(military) the process of attaining the required strength of forces and equipment, esp prior to an operation
verb builds, building, built
to make, construct, or form by joining parts or materials: to build a house
(intransitive) to be a builder by profession
(transitive) to order the building of: the government builds most of our hospitals
foll by on or upon. to base; found: his theory was not built on facts
(transitive) to establish and develop: it took ten years to build a business
(transitive) to make in a particular way or for a particular purpose: the car was not built for speed
(intransitive) often foll by up. to increase in intensity: the wind was building

to add cards to each other to form (a sequence or set)
(intransitive) to add to the layout of cards on the table from one’s hand

physical form, figure, or proportions: a man with an athletic build

In the United States, this verb is used with much more latitude than in England. There, as Fennimore Cooper puts it, everything is BUILT. The priest BUILDS up a flock; the speculator a fortune; the lawyer a reputation; the landlord a town; and the tailor, as in England, BUILDS up a suit of clothes. A fire is BUILT instead of made, and the expression is even extended to individuals, to be BUILT being used with the meaning of formed. [Farmer, “Slang and Its Analogues,” 1890]


One’s physique, esp one’s figure or shape; bod: a husky build/ sexy build (1850s+)
A show whose earnings continue to increase: The revue was a build once word-of-mouth took hold (1950s+ Theater)
: It’s been a long build, but we can make our move now

Publicity and other provisions for introducing a new product, entertainer, etc: the buildup for a concert (1920s+)
The careful preparation of a potential customer or victim (1940s+)

Fill an area with houses or other buildings, urbanize. For example, We want to protect the wetlands against those who want to build up the area. [ c. 1400 ]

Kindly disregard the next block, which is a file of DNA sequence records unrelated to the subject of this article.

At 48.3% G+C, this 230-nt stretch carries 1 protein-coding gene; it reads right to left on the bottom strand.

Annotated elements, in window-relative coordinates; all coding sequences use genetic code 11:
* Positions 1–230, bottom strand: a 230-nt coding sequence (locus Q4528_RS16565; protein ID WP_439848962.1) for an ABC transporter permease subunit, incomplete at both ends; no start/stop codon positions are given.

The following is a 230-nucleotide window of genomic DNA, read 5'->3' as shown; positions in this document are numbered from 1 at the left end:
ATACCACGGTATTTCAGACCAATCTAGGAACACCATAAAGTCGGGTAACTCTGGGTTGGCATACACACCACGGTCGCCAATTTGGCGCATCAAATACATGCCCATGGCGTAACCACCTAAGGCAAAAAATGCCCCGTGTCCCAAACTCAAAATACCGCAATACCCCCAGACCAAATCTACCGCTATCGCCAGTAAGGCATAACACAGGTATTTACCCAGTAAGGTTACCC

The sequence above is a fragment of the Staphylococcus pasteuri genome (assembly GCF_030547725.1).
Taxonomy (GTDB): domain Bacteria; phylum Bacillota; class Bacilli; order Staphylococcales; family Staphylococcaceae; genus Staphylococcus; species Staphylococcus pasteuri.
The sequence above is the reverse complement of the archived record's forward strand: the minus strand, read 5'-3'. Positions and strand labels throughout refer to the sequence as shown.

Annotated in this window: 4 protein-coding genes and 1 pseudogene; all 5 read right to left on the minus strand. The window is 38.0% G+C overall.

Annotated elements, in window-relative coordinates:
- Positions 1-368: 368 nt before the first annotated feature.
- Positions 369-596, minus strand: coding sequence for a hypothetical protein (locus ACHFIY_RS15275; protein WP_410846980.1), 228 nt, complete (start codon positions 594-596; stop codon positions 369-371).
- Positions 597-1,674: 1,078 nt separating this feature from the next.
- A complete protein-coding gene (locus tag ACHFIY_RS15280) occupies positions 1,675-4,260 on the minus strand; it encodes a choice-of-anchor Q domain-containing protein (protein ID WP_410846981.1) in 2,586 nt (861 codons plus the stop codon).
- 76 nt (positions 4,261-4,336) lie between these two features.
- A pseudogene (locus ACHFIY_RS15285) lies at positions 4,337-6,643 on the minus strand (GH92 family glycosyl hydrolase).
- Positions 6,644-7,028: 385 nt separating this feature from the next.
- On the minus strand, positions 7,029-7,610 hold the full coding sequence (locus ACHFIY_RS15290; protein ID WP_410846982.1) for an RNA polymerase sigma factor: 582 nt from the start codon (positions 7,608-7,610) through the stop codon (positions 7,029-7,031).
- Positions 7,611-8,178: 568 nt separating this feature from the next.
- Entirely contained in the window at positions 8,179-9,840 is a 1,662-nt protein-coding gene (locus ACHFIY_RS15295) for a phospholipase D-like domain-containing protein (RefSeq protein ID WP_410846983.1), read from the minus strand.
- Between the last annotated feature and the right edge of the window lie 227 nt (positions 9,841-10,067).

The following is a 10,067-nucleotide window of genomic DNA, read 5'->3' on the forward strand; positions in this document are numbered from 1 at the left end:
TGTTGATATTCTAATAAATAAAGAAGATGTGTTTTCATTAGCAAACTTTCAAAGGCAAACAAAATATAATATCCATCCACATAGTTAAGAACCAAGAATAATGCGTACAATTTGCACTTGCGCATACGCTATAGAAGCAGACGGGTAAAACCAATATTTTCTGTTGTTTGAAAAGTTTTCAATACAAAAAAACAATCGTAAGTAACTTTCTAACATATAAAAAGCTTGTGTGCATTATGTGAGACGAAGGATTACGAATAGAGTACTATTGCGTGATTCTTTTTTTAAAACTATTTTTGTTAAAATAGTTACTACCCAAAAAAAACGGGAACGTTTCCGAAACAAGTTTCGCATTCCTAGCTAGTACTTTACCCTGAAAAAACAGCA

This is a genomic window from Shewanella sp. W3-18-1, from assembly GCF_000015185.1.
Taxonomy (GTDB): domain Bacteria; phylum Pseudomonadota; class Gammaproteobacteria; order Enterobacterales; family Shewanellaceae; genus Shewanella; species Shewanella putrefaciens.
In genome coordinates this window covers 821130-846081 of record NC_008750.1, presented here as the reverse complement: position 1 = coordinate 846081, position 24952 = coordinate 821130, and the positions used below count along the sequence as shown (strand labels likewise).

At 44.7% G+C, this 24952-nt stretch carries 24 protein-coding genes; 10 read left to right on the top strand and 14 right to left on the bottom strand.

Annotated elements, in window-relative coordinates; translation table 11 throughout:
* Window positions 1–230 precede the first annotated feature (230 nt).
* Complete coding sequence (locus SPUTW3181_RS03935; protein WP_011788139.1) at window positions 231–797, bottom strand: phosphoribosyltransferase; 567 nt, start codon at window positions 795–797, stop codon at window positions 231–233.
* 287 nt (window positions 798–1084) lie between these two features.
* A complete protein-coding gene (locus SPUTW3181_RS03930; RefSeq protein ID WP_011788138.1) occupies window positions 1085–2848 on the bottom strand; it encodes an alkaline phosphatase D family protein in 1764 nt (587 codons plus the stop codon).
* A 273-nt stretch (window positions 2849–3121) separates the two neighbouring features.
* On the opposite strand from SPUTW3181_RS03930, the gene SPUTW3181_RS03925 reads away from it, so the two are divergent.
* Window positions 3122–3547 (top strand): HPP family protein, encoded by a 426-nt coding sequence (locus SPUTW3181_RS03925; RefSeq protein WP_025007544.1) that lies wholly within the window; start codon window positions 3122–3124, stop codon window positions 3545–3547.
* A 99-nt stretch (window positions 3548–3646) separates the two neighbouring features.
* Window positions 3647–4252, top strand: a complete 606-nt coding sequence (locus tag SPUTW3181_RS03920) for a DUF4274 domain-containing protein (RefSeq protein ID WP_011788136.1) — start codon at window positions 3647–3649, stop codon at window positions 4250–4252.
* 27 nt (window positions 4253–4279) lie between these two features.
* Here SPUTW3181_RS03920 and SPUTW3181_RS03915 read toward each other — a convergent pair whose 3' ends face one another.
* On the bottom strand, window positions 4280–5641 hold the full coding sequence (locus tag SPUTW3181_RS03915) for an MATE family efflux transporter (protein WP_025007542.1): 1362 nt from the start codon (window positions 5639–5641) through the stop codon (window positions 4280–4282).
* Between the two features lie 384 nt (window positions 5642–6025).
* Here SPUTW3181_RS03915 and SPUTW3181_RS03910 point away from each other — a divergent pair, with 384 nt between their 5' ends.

Gradually develop, increase in stages. For example, I want to build up my endurance for the race. [ Early 1700s ]
Accumulate or collect, as in A lot of rust has built up on the farm machinery. [ Mid-1900s ]
Increase, strengthen, develop toward, as in The sound built up until it was nearly deafening, or His argument was building up to a grand climax. [ c. 1930 ]
Establish or enhance a reputation; praise or flatter. For example, Months before the official campaign could begin, they had been building up the senator’s image. [ c. 1930 ]

build down
build in
build on
build on sand
build up


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    a building up, as of military forces; increase in amount or number. a process of growth; strengthening; development: the buildup of heavy industry. an accumulation, as of a particular type of material: a buildup of salt deposits. an increase, as in potential, intensity, or pressure: A buildup of suspense began halfway through the movie. a […]

  • Builder

    a person who builds. a person who constructs buildings under contract or as a speculation. a substance, as an abrasive or filler, added to soaps or other cleaning agents to increase their effectiveness. Contemporary Examples A New Project Makes Owning an Ecofriendly Smart House Possible for More Than Just the 1 Percent Edward Ferguson July […]

  • Builder-s-knot

    clove hitch. a knot or hitch for fastening a rope to a spar or larger rope, consisting of two half hitches made in opposite directions, the two parts of the rope emerging also in opposite directions. noun a knot or hitch used for securing a rope to a spar, post, or larger rope

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    the practice of climbing tall urban buildings, for sport or publicity.